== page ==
This is the first in the 5-part series of How to Find (and Get) Good Paying Clients
As what you’ll often hear me say, being a freelancer, whatever service you’re offering is the same as having your own business. So you need to treat it like one even if you’re working all by yourself.
And like all businesses, it’s best to start with a plan where you set your goals and other details that will move your business forward.
Honestly, I learned this the hard way.
I didn’t treat freelancing as a business and I didn’t have a business plan when I started. So it was like I was going around in circles in my first two years of working online.
If you’ve been freelancing for a while and haven’t done one yet, that’s okay, you can always do one right now. Better late than never, right?
Why and how to write a business plan
Your business plan will serve as your map for how far you want to go.
It doesn’t have to be a formal document nor do you need to have a lawyer to help you write it. You could create it using MS Word or Notepad or write it in your favorite notebook.
What matters is you write it down so you have something to remind you about the direction you want to take for the month, quarter, or year.
That said here are some questions to get you started:
What do you want to accomplish?
Think of your long term goals in life along with your freelance writing goals when answering this question. Do you want to travel, write a book, own a house, buy a car? Do you have a specific amount in your savings account or retirement fund? Do you want to save up for your child’s tuition or your own education or additional training? Or do you simply want to charge more per year? You can say that this question will be the basis for your answers to the next questions.
What topics do you want to write about?
Consider your interests, hobbies, and experiences for this question. Write everything you can think of. You can always add or remove items here as you move along your business and discover which ones you’re really interested in writing about. The same goes for your entire business plan. You can always add or remove items in it if it doesn’t fit with your long-term goals or personal situation anymore.
How many hours do you want to work?
It’s easy to say you’d want to work for 40 hours each week. But when you work at home you have to consider the time you need to spend on other priorities too. Or if you’re still working in a full-time office job and doing freelance writing on the side, take into account the time you spend at work + travel time.
Then think about how long it takes you to write an article and whenever we say ‘writing time’ always include your research and editing time.
Once you have that figured out, you can then set your reasonable number of work hours each week or each month.
Will you offer other services aside from writing?
Are you also adept at social media marketing? How about customer service? Or could you provide turn-key solutions and be a one-stop online shop for clients offering graphic or web design with your writing services perhaps?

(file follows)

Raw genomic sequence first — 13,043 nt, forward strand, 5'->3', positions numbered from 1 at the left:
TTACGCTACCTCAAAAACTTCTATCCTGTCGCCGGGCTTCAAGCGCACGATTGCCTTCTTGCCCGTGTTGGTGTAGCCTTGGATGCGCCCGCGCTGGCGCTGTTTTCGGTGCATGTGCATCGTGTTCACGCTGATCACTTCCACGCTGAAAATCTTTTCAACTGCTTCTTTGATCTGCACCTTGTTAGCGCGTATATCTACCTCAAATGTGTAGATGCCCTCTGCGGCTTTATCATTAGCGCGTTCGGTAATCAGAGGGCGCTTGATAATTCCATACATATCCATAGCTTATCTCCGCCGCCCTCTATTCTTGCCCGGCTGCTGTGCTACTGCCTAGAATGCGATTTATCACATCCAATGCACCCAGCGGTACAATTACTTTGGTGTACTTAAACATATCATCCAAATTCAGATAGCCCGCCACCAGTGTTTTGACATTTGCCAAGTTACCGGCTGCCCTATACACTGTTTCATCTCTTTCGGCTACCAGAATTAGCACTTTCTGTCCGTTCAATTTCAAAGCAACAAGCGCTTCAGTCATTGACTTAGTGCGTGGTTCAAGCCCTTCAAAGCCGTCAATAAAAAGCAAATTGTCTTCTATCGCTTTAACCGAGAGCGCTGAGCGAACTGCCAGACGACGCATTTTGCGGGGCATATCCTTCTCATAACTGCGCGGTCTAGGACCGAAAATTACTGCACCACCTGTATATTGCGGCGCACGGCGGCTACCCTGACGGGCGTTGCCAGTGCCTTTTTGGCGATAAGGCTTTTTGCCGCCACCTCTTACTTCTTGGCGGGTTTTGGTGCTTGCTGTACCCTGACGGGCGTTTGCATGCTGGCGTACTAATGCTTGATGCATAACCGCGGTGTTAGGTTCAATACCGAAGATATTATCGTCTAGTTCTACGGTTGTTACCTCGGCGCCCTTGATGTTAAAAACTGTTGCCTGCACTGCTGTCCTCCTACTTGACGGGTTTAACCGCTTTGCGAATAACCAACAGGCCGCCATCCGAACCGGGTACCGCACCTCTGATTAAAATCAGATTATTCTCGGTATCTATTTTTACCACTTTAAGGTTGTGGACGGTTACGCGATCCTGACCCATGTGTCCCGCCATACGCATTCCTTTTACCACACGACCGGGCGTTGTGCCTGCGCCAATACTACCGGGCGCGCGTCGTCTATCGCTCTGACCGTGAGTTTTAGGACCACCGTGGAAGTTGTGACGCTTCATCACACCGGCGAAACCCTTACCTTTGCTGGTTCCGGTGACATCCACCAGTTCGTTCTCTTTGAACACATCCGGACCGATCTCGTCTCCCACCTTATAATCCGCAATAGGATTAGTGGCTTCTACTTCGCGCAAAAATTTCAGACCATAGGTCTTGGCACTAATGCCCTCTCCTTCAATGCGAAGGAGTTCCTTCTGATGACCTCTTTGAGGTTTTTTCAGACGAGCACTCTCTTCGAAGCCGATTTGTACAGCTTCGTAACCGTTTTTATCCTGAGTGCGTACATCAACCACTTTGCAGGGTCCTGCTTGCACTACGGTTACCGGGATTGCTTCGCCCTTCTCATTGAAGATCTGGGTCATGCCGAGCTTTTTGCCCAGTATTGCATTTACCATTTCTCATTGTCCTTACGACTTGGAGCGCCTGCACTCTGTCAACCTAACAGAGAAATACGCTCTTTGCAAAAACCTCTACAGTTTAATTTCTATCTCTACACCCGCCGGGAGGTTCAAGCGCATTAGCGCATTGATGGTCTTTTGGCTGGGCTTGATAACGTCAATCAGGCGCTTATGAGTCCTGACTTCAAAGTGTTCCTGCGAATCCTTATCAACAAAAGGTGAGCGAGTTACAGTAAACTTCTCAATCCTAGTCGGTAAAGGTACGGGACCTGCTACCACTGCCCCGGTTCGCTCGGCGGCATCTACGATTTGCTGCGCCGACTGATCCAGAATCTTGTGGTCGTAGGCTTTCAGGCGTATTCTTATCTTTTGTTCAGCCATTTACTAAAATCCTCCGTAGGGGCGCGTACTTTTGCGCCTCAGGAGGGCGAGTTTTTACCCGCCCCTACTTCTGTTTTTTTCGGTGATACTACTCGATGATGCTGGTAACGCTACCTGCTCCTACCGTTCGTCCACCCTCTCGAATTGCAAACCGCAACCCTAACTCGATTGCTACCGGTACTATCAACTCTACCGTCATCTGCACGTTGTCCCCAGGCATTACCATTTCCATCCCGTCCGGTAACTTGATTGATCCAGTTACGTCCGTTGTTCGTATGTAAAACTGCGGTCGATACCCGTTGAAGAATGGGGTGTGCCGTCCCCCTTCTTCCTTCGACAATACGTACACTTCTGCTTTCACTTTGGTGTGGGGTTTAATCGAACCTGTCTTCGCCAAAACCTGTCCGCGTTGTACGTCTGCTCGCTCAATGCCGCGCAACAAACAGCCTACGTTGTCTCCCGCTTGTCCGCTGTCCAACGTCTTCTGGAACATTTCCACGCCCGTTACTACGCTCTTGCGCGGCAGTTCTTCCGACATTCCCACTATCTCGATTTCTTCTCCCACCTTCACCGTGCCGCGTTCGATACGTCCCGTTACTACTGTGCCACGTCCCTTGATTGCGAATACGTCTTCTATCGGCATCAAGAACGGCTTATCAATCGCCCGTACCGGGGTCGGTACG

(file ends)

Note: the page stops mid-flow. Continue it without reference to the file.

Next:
How much do you want to earn?
With all these information, you can now determine a specific amount you’d like to earn per article this month or this year.
When calculating this, think big yet be realistic at the same time and consider your expenses, taxes, and other fees you pay in doing business online.
If you’re still having a hard time figuring out how much you should charge, see the current industry standard rates for different types of articles by:
- checking this rate guide by beafreelanceblogger.com (Note: You need to sign up to access it)
- or searching for writer sites that list their rates (Note: It doesn’t matter if they’re a US writer or not)
There are no rules, however, that say you can’t go beyond the amounts other writers charge. But that decision would be up to you which leads us to the last question.
What’s the minimum acceptable amount per article for you?
Now we all know that clients who will ask you to lower your rates still exist. For you to be ready when this happens, set the minimum amount that you’ll accept. Then tell yourself that you won’t go below this amount anymore and stick to it.
Goal setting and goal-getting
Writing your business plan is more of a goal setting exercise. But having it in place will help you see if you’re moving in the course you’ve set for yourself.
Use the SMART way (specific, measurable, achievable, realistic or relevant, and time-bound) for setting your goals.
As for achieving it, re-write or review your goals every day, every week, or every month. Checking your goals regularly also means embedding it into your subconscious so that in the long run, all your actions align with your intentions.
To make it easy and fun, you can set your passwords in a way that will remind you of your goals constantly.
For example, your goal this month is to land a client who will pay you $50 per article. You can then set your computer password to US$50perarticle or something similar.
To know more about how this works, you can check out one of my favorite articles that show the power of using passwords for achieving goals here.
Over to you
When you’re new to freelancing, writing a business plan and setting goals is often overlooked. It’s understandable because we want to dive right into finding clients and getting paid.
But if you don’t set your standards, it’s easy to just accept what comes along. And what comes may eventually impede you from moving up and earning more.
Did this first step give you any “aha” moment? Or do you have your own proven goal setting and getting tip? If so, let me know in the comments. I’d love to know your thoughts too.